Content Malls – The Road Ahead For Real Estate?

November 10, 2006

One of the downsides of being outside of Silicon Valley is not keeping up with the cutting edge lingo. A short while ago, people were predicting the death of the web portal as blogging became more popular.  The pendulum seems to be swinging back to more centralized group approaches to information in both the overall tech world as well as in the real estate blogging world.

Robert Scoble is primarily a tech blogger but also VP of a videoblogger content company, PodTech.net and apparently believes that the near future is again to be dominated by portal like “content malls”.   He just posted an interesting article about content malls.  You can read the full article but his approach to content malls is basically to “get 100 or so niche bloggers, [videobloggers, and/or podcasters] together, lash them together with links, hire a sales team to sell advertising, and build value through a good community, both inside and outside the firewall.”

Are the roots of real estate content malls happening in the US real estate blogging community now?  I believe so.  Robert defines some criteria of content malls as:

– sites that link to each other
– sites that group together audiences
– sites that serve a niche well
– sites that have brand quality (meaning others view them as authoritative and adding value)
– sites that have high levels of engagement (participation/linking/etc)

One site in particular (Active Rain) jumps out as the example of a growing real estate content mall of bloggers. Active Rain is a high quality social network of real estate professionals in the US and Canada that clearly meets nearly all of Robert’s criteria.

The engagement piece is particularly becoming interesting with the Carnival of Real Estate (best described by a participant, the MIOaklandCounty blog, here) where a rotating set of real estate bloggers can host and vote on various real estate blog posts.  A great idea that is well executed and obviously has excellent engagement as evidenced by the reservations out through the middle of 2007.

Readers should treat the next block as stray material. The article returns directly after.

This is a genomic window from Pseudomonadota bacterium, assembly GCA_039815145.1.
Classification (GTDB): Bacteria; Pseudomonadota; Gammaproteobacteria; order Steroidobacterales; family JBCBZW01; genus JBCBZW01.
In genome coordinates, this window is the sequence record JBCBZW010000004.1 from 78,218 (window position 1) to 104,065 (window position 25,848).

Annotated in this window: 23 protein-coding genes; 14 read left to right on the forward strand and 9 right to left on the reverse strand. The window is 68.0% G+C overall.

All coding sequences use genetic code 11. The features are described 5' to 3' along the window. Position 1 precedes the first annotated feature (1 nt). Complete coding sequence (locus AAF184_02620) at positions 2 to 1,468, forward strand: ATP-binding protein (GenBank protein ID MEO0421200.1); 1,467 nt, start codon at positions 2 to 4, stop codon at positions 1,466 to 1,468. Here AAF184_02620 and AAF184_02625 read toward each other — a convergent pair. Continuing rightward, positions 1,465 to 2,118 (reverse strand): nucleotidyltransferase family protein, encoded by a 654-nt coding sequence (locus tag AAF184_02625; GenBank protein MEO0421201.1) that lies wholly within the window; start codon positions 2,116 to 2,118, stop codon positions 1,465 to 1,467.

Why is this important? The international real estate community normally mirrors north American developments. Though international real estate has much “longer tail” of opportunity, there is little infrastructure exists to group international sites and audiences together due to language differences. Our web engine has many of the components to build a multi-language content mall (ad engine, management of microsites, translation workflow). However, like many startups, we dont yet have the brand quality or engagement to meet the standard. We are making progress in the video area as we now have 2 additional contracts with different companies for translating approx. 50-60 videos per week primarily from Spanish right now. We also are on the cusp of launching a number of targetted real estate microsites run by the same web engine that manages our three principal sites in English, Spanish, and Portuguese. Gaining brand quality and engagement is definitely a high priority task for us over the coming weeks and months…

What are your thoughts on content malls and the criteria?  Are there other growing real estate content malls?

One comment

  1. Thanks, I didn’t even know about Active Rain.

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